It feels like a long time since we’ve been in the hills and December has been a long month so far. Despite my best intentions to be active, the dark nights and life in general have conspired against me; a general feeling of malaise and a lack of motivation to get out at all. Thankfully, with the holidays now upon us I had a newfound desire to get out and was delighted to be met with a good forecast for the weekend.
After a little deliberation thanks to Bruce’s planning with various options of offer, but primarily due to the car parking area being full, we made the decision to park a few hundred metres further along and head up An Socach. I had a desire to get up high, and Loch Callater just didn’t hold the same appeal today. We were also in agreement that it’s a better option when the loch is frozen and it’s not cold enough for that as yet.
It did amuse me somewhat that Bruce made mention of the extra walk (all 300 metres of it, making a 600 metre addition in total). I sometimes think similar thoughts when parking in order to go for a run or walk; bizarre given the total distance you’d cover without thinking about it in order to achieve the planned route itself. Anyway, along the road we set, and within a very short time were on the correct route, a good track that leads to the path for ascending the munro.
The first obstacle in our path was a small stream crossing. This shouldn’t have presented any difficulty with a few small rocks and boulders paving the way, but on my crossing I managed to slip on one of the stones, thankfully only dipping my toes in and not getting wet feet, but still enough to make me wary of the others. This later led to us thinking perhaps we could head around and ascend via another route that we could see opposite us.
Continuing up, I was in a thoughtful mood and my mind wandered to a running friend who has recently passed away. He and I had talked hills on a few occasions and it seemed fitting to say a quiet goodbye as we reached the windshelter cairn on An Socach.
The wind on this broad plateau had picked up and it was beginning to get chilly. However, the sun came out and provided warmth as we moved off. We had decided not to go to the second windshelter (the true summit cairn) as we’ve done this munro previously, instead deciding to roam free and head off in another direction rather than retracing our steps. Heading down we followed a large snow patch and it was fun going over this. I have to admit that I did generally follow in Bruce’s footsteps making the going easier for myself. I decided that this was Type 1 fun. This was a topic of discussion at the Dundee Mountain Film Festival, and this is genuine fun where you’re enjoying the here and now. This changed to Type 2 fun, the type of thing that isn’t particularly fun at the time, being challenging or tough and involving mind over matter, when we realised that we were in fact heading into Glen Ey, not where we wanted to be at all!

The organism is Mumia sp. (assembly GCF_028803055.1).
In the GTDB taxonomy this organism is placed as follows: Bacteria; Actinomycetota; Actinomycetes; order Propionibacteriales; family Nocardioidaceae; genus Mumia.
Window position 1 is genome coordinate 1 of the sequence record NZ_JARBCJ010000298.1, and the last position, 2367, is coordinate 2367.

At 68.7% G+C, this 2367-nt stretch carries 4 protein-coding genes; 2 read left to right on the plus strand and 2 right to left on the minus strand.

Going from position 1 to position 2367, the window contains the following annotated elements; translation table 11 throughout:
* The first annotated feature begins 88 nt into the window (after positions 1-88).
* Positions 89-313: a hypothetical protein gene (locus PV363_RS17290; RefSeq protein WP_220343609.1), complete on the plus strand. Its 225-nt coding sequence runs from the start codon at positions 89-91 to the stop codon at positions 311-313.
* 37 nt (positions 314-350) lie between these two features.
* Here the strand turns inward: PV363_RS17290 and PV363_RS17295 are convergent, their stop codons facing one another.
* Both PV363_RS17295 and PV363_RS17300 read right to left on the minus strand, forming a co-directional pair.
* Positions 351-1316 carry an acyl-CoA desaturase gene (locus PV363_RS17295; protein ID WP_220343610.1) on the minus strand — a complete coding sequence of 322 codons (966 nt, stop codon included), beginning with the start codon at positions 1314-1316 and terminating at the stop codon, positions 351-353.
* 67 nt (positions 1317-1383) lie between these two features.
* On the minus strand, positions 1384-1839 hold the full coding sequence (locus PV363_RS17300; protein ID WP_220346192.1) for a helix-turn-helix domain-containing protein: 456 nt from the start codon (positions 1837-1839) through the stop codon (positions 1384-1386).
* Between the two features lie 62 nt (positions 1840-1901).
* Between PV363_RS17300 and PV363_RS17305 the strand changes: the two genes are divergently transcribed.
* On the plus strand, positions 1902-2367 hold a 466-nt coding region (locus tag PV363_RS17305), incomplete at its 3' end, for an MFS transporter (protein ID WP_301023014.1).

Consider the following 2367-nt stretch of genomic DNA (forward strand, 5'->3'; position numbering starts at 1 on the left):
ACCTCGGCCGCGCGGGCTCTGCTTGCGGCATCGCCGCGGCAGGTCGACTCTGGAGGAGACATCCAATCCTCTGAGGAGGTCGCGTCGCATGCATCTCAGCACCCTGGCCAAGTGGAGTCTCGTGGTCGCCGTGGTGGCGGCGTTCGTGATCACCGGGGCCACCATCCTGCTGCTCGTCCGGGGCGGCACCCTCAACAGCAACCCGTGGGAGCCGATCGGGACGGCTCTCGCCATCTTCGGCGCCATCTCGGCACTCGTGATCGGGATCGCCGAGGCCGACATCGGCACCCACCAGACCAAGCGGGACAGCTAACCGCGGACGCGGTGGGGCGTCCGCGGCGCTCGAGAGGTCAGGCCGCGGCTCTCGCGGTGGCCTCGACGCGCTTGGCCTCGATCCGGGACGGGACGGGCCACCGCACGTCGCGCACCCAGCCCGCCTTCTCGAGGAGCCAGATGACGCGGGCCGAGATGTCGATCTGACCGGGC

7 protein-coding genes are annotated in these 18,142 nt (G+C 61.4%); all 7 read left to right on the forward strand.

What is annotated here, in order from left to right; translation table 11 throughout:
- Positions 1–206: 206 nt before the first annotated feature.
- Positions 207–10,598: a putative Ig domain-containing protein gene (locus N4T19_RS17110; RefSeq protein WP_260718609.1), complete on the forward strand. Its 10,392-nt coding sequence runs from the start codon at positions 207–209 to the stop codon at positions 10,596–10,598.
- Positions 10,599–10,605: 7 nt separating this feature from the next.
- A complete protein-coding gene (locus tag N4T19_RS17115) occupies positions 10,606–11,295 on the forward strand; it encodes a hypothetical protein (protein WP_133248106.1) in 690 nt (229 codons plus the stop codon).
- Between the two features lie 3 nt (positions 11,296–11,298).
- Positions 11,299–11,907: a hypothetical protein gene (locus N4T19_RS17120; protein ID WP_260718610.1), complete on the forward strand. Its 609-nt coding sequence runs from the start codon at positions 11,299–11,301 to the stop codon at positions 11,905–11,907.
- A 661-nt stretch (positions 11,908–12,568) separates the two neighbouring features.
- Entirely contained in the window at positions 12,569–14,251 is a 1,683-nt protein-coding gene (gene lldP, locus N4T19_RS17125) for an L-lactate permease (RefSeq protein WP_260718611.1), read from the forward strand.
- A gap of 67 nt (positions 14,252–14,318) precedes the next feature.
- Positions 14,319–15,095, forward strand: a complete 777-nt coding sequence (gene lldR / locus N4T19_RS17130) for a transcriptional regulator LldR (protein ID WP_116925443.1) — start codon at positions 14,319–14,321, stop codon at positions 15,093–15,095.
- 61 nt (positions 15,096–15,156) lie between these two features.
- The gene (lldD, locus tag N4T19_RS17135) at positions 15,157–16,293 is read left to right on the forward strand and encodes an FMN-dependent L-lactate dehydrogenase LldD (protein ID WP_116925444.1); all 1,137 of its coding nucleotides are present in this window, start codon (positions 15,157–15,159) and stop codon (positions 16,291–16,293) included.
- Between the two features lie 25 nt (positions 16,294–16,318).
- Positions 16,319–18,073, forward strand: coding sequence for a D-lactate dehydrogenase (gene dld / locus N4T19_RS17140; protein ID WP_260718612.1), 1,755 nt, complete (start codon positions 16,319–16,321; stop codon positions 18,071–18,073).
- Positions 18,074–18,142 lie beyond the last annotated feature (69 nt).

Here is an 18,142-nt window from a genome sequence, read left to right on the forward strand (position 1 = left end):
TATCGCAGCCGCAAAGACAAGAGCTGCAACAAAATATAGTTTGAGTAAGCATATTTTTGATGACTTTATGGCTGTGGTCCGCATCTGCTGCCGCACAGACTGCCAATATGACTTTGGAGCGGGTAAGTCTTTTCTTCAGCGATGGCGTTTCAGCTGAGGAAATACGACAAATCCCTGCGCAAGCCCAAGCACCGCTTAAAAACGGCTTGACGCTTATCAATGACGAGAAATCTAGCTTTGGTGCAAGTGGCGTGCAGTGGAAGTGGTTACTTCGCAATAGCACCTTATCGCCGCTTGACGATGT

On a positive note, this forced us into testing our navigational skills. With the help of the map, compass and OS Locate to give us very accurate grid references, we realised that we had to head back up towards Sgurr Mor in order to pick up the path back towards our track again. This proved to be quite a slog and involved both boggy ground and heather bashing. On the upside, we saw a herd of deer on the hillside and several mountain hares who made bounding up the hill look very effortless indeed!
Repeated checks of the map proved that we were on the right line, and reaching the flatter path on the approach to Sgurr Mor we could see where we were aiming for.
Finally we made it onto the path down the opposite side of the stream and had views back to An Socach again looking clear in the late afternoon sun. It was a relief to be able to view the track on which we’d return to the car. Despite never being lost and always feeling confident in our navigational ability, there had been a moment where I’d wondered if we’d be needing our head torches for the return leg. As it transpired, we made good time and got back with daylight remaining.
All that was left to do was head to The Bothy in Braemar for coffee and cake. Today’s offering of Lemon Drizzle Cake was outstanding and really put the shine back into the day.